Istanbul is a city of juxtaposition. In one day you can…
…wake up at least 10-15 minutes before sunrise to the first azan of the new day – the traditional call to prayer for the first of five daily Islamic prayers – while, at the same time, read in the newspaper that girls are prohibited by an intentionally secular government from wearing Islamic head coverings to public school.
…discover financial poverty in the Grand Bazaar, haggling to your heart’s content in one of the world’s largest covered markets, or discover spiritual poverty, praying to heart’s content in two of the oldest, most famous religious sites in the world, the Hagia Sophia and the Blue Mosque.
…literally walk from Europe to Asia, if you want to brave 1000 meters of traffic on the Fatih Sultan Mehmet Bridge. (Don’t do this. You’ll likely end up flattened or treading water in the Bosphorus.)
You can also see extreme wealth adjacent to extreme poverty, modern architecture standing aside 1500 year old walls, Christianity and Islam living as peaceful neighbors and the West and the East more or less holding hands
This list can go on, but of all the possible pairings, there is one – overlooked, but intentional – that we should especially remember as apostles of Christ.
In a small ruin just outside the ancient city walls is a church-mosque-museum worth a visit. The Chora Church dates to as early as the late 300s and its mosaics to around the 14th Century. These are beautiful mosaics, more akin to those in Ravenna then Istanbul. So beautiful, in fact, that while straining their necks to take in the artistic beauty, Western visitors often miss the story completely.
I can say this from experience. When I walked out of this church-mosque-museum, I remember marveling at the images of the infancy and miracles of Jesus, but feeling a bit alarmed, even agitated, by their juxtaposition with the infancy and miracles of Mary. Was the artist saying Mary’s life was parallel (read: equal) to Jesus’ life? Was he putting Mary on the same theological plain as God incarnate? Confusion, trepidation, perturbation – these are the seeds of learning. Let me tell you what I learned.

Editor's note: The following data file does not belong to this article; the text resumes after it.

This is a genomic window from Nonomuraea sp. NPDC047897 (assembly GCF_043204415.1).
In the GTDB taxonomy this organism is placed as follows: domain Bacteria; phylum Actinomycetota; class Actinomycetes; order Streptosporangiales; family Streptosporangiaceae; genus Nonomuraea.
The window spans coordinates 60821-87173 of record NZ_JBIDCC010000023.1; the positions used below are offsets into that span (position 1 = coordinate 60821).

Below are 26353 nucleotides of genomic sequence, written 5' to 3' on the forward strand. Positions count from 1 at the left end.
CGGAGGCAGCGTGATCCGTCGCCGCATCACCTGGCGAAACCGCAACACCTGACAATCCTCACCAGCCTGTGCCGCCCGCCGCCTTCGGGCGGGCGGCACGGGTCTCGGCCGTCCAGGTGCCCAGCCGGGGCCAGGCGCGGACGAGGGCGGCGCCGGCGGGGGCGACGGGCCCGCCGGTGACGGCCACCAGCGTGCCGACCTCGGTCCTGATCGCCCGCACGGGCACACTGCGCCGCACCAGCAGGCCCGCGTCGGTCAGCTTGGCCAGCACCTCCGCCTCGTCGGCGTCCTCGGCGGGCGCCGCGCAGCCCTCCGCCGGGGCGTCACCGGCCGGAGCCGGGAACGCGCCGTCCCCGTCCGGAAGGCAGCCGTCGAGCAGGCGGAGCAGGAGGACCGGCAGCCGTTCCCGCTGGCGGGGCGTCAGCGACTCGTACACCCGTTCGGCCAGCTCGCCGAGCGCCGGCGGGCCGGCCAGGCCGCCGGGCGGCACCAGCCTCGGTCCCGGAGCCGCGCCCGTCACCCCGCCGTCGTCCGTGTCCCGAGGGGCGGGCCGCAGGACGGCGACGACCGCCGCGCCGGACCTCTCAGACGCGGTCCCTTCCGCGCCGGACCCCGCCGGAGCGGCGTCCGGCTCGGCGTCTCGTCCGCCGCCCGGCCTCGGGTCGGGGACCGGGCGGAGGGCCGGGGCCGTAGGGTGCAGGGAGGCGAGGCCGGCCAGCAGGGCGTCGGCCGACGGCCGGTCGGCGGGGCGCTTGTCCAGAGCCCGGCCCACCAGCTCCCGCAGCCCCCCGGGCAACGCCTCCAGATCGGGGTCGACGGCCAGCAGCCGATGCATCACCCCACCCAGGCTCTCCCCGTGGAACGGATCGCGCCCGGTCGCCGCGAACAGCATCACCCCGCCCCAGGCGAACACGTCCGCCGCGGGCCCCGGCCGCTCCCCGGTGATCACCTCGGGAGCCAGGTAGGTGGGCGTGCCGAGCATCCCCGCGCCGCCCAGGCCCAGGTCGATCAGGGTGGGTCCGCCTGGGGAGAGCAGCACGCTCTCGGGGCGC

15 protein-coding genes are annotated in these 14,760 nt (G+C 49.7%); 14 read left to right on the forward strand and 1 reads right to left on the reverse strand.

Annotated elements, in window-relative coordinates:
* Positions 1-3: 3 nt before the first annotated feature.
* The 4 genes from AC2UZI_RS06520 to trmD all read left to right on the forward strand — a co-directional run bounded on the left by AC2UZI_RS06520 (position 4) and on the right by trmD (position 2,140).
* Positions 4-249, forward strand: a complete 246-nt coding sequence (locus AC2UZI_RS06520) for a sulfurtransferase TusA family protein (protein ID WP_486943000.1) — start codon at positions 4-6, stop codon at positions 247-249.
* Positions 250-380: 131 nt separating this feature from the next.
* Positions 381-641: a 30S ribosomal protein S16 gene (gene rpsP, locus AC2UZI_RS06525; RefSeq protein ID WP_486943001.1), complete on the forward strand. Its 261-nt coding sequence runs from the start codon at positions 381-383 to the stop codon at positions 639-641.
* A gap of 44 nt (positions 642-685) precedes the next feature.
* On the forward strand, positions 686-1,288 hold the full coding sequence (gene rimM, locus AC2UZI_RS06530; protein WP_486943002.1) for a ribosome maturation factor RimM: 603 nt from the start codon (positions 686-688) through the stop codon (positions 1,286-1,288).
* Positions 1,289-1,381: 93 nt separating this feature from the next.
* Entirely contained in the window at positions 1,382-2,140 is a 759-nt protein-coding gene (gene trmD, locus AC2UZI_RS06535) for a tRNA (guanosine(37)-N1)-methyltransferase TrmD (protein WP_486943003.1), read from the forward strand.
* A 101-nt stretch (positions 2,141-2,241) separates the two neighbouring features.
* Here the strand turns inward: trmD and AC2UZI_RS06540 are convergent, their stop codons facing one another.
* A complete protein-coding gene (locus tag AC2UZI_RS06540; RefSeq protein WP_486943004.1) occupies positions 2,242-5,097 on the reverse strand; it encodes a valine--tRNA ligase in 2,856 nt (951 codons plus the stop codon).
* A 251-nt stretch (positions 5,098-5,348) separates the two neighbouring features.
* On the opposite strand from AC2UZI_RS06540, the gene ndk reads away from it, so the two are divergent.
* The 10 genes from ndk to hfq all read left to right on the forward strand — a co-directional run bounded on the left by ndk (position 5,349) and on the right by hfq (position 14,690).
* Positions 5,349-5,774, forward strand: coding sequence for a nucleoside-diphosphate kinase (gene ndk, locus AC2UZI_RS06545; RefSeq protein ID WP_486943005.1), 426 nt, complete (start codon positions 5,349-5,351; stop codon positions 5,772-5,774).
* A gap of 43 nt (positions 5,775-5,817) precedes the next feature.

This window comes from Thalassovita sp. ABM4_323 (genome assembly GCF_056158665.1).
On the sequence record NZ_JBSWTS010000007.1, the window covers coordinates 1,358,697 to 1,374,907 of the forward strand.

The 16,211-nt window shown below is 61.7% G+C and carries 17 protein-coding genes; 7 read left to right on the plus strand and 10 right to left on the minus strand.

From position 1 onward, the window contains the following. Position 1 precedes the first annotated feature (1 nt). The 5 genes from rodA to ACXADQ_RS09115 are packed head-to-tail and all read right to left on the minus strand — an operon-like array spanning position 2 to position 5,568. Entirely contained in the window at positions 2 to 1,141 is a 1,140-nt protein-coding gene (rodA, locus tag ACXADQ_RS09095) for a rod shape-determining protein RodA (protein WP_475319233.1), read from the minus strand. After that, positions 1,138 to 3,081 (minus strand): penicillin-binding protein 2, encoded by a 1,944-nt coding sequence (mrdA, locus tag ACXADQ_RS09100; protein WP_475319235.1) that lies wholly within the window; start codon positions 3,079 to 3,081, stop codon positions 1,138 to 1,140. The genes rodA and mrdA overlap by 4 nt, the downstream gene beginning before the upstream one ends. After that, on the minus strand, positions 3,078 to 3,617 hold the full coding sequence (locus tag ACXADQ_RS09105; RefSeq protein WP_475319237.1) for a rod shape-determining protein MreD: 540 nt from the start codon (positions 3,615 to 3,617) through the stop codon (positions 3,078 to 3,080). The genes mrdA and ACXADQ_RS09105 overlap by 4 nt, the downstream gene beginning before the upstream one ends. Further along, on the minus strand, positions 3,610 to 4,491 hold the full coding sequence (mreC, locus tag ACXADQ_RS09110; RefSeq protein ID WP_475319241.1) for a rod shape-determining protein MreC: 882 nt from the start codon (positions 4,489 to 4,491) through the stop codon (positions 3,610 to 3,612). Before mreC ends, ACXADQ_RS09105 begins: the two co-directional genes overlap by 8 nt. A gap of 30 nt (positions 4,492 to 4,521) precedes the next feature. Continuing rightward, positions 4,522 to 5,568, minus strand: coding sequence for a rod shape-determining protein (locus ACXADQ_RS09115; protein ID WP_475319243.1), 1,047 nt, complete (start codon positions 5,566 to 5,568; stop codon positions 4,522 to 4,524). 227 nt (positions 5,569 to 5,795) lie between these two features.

It’s not completely our fault to jump to that conclusion. We don’t teach the stories of Joachim, Anne and Mary anymore. We don’t read the Syrian Protoevangelium Gospel of James or its Latin sister, Pseudo Matthew, where the stories are recorded. Why should we? They aren’t in the Bible. Reading non-canonical texts is kind of taboo in our often orthodox-or-else culture, right? And, yet, the Roman Catholic Church celebrates the lives of Joachim and Anne every July 26. To honor them tomorrow, let us place ourselves in the Chora Church and revisit their mythology, learning from its architecture stories of our faith.
The entrance of the Chora Church has an exonarthex (outer entry) and an esonarthex (inner entry). Both are small, arched hallways. This is not a large church. The sixteen exonarthex mosaics, packed on the walls, domes and pendentives, tell you the expected stories – Jesus’ birth and early ministry. The spiritual tremors come when you enter the inner narthex, a chamber running parallel to the first. Sixteen more mosaics are found here, but this time they’re of the birth and early life Mary. The “Annunciation of St. Anne”, “Presentation of the Virgin in the Temple”, “The Virgin Receiving the Skein of Purple Wool – the Bible contains no such stories. We have no reason to believe they’re historical, written some 150 years after Jesus’s birth. Yet these stories were a living dynamic of Christianity for at least 1200 years. They grew the Christian imagination. They inspired faith. They announced the coming of Jesus. We should not dismiss them so easily.
Tomorrow, on the Feast of Saints Joachim and Anne, consider taking some time to view the mosaics of this ancient church-mosque-museum, read the legends of Mary’s early life, and ponder the great wonder of God’s interaction in our lives.
Mark Bartholet is the Pastoral Associate for Faith Formation at St. Peter Catholic Church in Charlotte, NC.